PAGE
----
[TF]: What you can do is like them, fight on the ground. You have to devote some of your energy to public affairs… You have to maintain relations with the political world and share with them different strategies or new lines of thinking. You should not be afraid of doing politics, in the sense of acting for the city, in my opinion an entrepreneur or a manager can take on this role.

[EM]: I have the feeling that what we are missing, to see the emergence of sustainable solutions, is a kind of what I would call “digital patriotism” on the part of medium and large French companies. What do you think about it?

[TF]: It is certain that awareness is needed. In the United States, the public order is largely reserved for American digital actors, and this is normal. We need to do the same thing. The legislative system is also built to favor the American industry, contrary to what we have in Europe or in France.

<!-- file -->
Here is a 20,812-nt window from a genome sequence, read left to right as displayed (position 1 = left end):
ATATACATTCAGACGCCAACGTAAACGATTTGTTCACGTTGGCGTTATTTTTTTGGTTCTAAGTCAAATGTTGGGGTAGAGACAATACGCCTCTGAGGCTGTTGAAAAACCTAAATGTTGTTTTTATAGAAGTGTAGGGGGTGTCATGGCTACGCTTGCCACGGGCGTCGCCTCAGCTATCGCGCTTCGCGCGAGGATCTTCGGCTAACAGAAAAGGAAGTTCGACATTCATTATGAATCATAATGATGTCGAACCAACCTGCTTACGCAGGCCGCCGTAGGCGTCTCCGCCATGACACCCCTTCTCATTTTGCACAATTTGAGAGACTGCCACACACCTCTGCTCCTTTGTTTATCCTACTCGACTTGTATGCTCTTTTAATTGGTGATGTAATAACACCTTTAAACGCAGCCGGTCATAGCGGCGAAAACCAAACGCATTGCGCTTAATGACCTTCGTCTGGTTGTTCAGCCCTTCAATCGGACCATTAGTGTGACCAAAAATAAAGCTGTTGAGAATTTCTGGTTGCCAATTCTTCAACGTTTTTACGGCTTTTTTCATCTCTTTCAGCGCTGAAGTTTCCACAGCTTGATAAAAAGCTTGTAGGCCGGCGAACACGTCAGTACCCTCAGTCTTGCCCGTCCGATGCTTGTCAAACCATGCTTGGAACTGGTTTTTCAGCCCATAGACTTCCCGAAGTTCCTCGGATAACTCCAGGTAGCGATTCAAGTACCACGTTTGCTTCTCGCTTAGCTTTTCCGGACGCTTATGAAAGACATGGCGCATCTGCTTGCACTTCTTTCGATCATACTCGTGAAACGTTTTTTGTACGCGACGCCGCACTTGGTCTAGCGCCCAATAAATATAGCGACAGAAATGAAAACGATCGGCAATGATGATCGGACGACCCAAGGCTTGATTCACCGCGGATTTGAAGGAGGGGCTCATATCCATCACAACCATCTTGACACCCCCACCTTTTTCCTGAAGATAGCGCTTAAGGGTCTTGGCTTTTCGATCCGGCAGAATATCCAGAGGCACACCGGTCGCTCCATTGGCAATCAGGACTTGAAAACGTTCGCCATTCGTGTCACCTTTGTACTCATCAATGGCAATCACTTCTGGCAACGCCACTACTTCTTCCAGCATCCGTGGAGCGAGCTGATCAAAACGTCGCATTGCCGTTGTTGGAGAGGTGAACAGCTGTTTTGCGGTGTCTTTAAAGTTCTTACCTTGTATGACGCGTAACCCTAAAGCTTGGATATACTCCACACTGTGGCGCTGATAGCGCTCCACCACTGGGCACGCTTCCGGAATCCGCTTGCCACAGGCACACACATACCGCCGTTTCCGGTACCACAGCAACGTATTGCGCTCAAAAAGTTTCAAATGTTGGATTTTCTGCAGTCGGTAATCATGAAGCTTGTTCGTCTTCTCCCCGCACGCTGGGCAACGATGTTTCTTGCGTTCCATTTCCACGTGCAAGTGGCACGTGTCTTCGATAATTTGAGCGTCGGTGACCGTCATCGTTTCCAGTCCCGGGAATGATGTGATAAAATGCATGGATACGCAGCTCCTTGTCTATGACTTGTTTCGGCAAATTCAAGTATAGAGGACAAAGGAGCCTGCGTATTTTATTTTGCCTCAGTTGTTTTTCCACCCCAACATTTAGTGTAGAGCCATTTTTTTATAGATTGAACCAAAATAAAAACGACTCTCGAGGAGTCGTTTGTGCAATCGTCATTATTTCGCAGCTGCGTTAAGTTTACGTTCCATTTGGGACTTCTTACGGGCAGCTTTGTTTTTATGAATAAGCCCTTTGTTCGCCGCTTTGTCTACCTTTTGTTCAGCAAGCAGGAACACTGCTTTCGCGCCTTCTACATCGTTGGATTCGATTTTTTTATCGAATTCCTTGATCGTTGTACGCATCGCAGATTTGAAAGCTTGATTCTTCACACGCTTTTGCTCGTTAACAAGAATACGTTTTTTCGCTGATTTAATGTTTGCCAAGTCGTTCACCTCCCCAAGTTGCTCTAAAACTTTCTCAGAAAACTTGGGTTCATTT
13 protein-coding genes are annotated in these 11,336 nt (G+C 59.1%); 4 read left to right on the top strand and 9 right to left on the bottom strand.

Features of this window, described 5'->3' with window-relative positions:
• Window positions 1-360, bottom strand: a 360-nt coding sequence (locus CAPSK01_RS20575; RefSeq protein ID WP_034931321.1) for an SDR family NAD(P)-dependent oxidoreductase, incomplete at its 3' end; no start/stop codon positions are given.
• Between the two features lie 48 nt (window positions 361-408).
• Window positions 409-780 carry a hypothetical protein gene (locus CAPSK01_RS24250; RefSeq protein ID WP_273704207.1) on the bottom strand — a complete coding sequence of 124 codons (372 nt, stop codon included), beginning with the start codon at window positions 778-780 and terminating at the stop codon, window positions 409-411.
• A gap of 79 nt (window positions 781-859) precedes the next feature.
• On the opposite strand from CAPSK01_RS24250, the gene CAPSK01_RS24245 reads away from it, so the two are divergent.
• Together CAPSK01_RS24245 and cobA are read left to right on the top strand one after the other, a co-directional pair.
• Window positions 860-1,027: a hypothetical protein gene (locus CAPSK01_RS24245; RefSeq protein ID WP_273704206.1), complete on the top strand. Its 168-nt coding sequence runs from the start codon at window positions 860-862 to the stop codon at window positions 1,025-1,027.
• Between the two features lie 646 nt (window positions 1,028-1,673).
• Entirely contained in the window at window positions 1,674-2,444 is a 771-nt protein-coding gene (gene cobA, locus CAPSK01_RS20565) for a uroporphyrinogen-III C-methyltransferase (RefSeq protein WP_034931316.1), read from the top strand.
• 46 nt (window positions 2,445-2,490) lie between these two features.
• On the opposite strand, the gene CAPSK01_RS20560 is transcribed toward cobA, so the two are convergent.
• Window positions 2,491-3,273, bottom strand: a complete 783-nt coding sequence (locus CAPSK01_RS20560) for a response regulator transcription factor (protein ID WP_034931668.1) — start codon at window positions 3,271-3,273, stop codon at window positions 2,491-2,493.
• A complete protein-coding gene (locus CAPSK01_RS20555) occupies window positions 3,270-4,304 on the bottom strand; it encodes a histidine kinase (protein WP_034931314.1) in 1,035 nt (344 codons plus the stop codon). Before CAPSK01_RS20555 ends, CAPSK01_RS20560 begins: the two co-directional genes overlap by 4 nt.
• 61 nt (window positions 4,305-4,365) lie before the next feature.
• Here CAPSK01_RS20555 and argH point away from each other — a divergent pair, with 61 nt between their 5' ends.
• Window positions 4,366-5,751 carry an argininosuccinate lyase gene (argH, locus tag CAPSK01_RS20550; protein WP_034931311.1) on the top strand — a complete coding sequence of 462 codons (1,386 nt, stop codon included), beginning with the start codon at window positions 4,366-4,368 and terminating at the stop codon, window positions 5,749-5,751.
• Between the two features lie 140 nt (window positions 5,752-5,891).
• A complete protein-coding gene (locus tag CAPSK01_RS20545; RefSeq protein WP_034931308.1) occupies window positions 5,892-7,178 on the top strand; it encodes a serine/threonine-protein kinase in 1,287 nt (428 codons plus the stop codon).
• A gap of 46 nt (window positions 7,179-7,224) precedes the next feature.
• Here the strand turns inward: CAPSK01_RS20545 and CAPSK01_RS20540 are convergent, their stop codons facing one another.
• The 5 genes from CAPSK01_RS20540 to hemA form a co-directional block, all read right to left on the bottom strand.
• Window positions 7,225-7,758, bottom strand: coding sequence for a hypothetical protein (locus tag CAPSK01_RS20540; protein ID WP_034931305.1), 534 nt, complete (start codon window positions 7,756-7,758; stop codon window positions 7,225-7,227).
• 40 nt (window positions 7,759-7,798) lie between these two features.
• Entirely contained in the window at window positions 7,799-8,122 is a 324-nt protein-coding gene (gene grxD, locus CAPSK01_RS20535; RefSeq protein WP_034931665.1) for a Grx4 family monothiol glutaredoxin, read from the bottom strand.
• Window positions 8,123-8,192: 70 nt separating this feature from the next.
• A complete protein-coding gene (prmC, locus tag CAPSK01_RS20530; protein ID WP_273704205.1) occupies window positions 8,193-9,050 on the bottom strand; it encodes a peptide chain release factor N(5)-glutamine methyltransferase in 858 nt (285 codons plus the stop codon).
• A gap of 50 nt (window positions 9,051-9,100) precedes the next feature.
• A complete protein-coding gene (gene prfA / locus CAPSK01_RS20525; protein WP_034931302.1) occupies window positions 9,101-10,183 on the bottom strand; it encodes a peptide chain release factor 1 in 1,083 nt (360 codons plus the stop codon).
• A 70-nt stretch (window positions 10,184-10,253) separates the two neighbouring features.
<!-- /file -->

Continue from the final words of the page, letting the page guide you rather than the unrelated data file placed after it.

[EM]: Yes, but here we have a real problem, no? Europe obliges us to open up “trade” to avoid any “protectionism”.?

[TF]: Yes, it’s true, but we have to act, at the French and European levels, to change this. But we must all mobilize, we must be actors, otherwise nothing will ever change, each one can act at his own level. This is what I try to do at my level.

[EM]: Are sovereign wealth funds also lacking in the elements necessary for the emergence of solid and recognized players?